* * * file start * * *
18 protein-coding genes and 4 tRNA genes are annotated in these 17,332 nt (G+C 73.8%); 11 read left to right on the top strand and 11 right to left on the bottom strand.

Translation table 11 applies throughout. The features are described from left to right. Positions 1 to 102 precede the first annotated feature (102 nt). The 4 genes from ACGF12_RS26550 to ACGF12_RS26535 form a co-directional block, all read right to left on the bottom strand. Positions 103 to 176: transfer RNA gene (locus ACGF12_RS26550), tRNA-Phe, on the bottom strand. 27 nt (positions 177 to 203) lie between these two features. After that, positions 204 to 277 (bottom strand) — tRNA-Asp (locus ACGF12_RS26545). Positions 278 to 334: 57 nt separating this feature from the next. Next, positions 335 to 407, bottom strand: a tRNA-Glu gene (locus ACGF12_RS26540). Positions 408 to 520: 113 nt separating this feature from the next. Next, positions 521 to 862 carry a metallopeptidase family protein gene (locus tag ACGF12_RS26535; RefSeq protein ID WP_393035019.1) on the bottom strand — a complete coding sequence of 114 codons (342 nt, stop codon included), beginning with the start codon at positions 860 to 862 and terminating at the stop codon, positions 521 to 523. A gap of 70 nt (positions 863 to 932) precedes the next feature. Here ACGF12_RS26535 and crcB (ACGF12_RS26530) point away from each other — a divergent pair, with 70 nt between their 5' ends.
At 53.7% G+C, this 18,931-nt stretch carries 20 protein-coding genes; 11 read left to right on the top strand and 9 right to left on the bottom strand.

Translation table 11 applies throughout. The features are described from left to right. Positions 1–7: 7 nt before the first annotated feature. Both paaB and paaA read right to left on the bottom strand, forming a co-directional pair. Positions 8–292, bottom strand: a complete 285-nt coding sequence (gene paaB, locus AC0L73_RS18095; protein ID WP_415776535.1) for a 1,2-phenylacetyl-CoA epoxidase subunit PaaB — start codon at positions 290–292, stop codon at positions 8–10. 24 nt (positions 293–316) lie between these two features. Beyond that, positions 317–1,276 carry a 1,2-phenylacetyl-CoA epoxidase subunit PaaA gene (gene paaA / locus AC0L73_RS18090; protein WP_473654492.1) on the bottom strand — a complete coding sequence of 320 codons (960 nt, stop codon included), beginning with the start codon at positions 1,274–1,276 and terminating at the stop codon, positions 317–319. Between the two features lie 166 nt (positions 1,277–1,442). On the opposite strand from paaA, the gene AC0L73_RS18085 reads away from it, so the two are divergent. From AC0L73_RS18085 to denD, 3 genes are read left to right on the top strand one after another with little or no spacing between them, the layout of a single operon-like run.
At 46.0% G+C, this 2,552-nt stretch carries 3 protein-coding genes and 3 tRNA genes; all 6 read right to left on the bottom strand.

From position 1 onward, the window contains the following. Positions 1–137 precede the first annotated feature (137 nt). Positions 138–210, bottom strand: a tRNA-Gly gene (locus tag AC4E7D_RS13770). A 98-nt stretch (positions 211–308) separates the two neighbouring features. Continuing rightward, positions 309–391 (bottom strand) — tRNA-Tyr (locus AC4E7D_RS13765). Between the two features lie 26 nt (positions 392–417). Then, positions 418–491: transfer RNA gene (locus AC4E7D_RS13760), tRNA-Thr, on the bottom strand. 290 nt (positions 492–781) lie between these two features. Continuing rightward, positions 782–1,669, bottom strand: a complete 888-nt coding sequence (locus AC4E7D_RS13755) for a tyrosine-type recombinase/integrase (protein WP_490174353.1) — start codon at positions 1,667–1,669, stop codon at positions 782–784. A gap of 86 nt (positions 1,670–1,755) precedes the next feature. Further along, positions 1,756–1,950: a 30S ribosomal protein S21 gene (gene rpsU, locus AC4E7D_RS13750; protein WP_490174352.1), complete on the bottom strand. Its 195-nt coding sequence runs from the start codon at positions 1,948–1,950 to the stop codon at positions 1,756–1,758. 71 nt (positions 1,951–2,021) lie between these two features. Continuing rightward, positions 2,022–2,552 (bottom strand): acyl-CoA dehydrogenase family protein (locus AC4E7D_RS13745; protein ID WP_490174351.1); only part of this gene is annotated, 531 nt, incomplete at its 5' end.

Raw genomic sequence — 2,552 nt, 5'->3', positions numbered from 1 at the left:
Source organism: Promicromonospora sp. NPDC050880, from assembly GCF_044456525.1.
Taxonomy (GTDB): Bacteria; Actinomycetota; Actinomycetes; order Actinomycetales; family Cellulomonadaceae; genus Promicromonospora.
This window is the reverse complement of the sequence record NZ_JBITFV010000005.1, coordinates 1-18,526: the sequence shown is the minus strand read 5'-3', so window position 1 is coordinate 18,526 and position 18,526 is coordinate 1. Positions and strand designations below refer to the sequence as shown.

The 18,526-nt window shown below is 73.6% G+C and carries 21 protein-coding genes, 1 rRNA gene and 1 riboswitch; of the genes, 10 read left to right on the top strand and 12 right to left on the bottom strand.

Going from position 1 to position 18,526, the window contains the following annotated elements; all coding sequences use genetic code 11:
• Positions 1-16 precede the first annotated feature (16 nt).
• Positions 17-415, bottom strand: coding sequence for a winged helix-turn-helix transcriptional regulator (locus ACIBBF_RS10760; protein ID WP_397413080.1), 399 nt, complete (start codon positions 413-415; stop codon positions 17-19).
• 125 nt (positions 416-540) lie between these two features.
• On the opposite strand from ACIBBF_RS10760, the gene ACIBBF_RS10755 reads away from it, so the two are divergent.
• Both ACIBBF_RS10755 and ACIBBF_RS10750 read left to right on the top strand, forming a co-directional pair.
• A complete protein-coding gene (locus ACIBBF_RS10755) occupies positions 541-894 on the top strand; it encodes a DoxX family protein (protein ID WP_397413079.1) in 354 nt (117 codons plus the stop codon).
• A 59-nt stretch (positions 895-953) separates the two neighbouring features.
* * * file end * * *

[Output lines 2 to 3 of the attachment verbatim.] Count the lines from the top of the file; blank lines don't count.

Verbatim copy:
Translation table 11 applies throughout. The features are described from left to right. Positions 1 to 102 precede the first annotated feature (102 nt). The 4 genes from ACGF12_RS26550 to ACGF12_RS26535 form a co-directional block, all read right to left on the bottom strand. Positions 103 to 176: transfer RNA gene (locus ACGF12_RS26550), tRNA-Phe, on the bottom strand. 27 nt (positions 177 to 203) lie between these two features. After that, positions 204 to 277 (bottom strand) — tRNA-Asp (locus ACGF12_RS26545). Positions 278 to 334: 57 nt separating this feature from the next. Next, positions 335 to 407, bottom strand: a tRNA-Glu gene (locus ACGF12_RS26540). Positions 408 to 520: 113 nt separating this feature from the next. Next, positions 521 to 862 carry a metallopeptidase family protein gene (locus tag ACGF12_RS26535; RefSeq protein ID WP_393035019.1) on the bottom strand — a complete coding sequence of 114 codons (342 nt, stop codon included), beginning with the start codon at positions 860 to 862 and terminating at the stop codon, positions 521 to 523. A gap of 70 nt (positions 863 to 932) precedes the next feature. Here ACGF12_RS26535 and crcB (ACGF12_RS26530) point away from each other — a divergent pair, with 70 nt between their 5' ends.
At 53.7% G+C, this 18,931-nt stretch carries 20 protein-coding genes; 11 read left to right on the top strand and 9 right to left on the bottom strand.